A microplane takes only seconds to finely grate things like ginger, garlic, coconut and nutmeg. You can use it to zest a lemon or grate a hard cheese such as parmesan or spruce up dessert with a little chocolate dust. Whatever you use it for it is a quick way to make a little go a long way and it is easy to clean. It is one of my favourite galley tools, and since it is not much bigger than a ruler, does not take up much drawer space.

Put a lid on it

Synonymous with the word ‘galley’ are the words ‘pressure cooker’.

I admit that I bought ours because so many ‘how to’ books that I read when we first bought Kate recommended them. Even if you know very little about cooking they seem like a good idea on paper; makes tough cuts edible, cuts down cooking time, saves on gas and time standing over a hot stove. I use mine a lot, especially on passage, but one-pot-wonders can get pretty boring.

The pots and pans that I use almost every day are my cast iron cookware. Cast iron can be heavy but its heat distribution and durability make it worth its weight.

A well-seasoned cast iron frying pan can be used for a breakfast fry up or baking a cake on the stove top.

Camp ovens are great for cooking bread either on board or over an open fire on the beach. To make your rail-mounted barbecue more efficient, or to eliminate hot spots, try putting a rectangular cast iron pan directly on the grill.

With camping being a popular leisure activity these days you can find a wide range of cast iron pots and pans at affordable prices. But I still maintain that the best cast iron pans are ones that are well loved. So save some cash and check Op Shops and yard sales for that perfectly seasoned pot.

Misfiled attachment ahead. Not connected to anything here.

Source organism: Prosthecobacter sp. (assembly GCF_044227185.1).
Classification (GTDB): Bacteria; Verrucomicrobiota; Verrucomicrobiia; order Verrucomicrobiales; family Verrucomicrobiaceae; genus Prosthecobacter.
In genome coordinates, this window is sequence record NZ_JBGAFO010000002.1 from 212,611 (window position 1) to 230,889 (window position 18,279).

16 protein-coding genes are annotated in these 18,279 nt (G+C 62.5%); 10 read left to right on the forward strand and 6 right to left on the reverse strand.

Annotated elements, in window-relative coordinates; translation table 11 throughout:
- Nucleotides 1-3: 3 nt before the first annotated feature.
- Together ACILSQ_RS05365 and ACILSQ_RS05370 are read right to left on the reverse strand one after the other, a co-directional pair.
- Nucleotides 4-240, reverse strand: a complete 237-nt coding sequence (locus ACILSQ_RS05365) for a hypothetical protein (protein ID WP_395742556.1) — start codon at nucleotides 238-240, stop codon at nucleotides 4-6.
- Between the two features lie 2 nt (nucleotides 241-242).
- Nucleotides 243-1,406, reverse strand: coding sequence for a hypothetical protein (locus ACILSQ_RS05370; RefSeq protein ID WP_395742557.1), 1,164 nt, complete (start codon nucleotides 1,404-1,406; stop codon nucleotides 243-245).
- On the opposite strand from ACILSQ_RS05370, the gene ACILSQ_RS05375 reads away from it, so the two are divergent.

Just make sure, if you are buying used enamelled cast iron, that the cooking surface is free of chips and cracks.

Spice things up

When provisioning you want to stock things that are versatile, but that does not mean they have to be boring.

Buying a few speciality items is an easy way to spice up your mealtime. A simple can of beans can not only make an appearance at dinner but be turned into a delicious dip for cocktail hour with the right ingredients. Smoked mussels and tins of octopus or squid are perfect for lunch time picnics on the beach. A bottle of chillies, a special jar of chutney or a can of olives can do a lot to brighten up a boring dish and boost morale.

Herbs and spices are a perfect way to add big flavour to your cooking. By mixing and matching a few key flavours you can transport your taste buds to exotic locales without ever leaving your anchorage. Just by having a jar of each: dried basil, oregano and chillies and ground cumin, turmeric and ginger, you can make Italian, Mexican, Indian and Asian inspired meals.

Spices can also be a great way to take a little of the places you visit away with you without taking up a lot of storage space. So explore local flavours and grocery stores.

Keep in mind that the longer spices sit around, especially in hot climates, the less flavour they will impart to your cooking. Try to buy only what you will use in four to six months and keep them in airtight containers.

Grow your own

If you own a catamaran or larger monohull you might have room for a few potted plants. I have seen lush herb gardens, tomato vines and even small citrus trees flourishing on aft decks.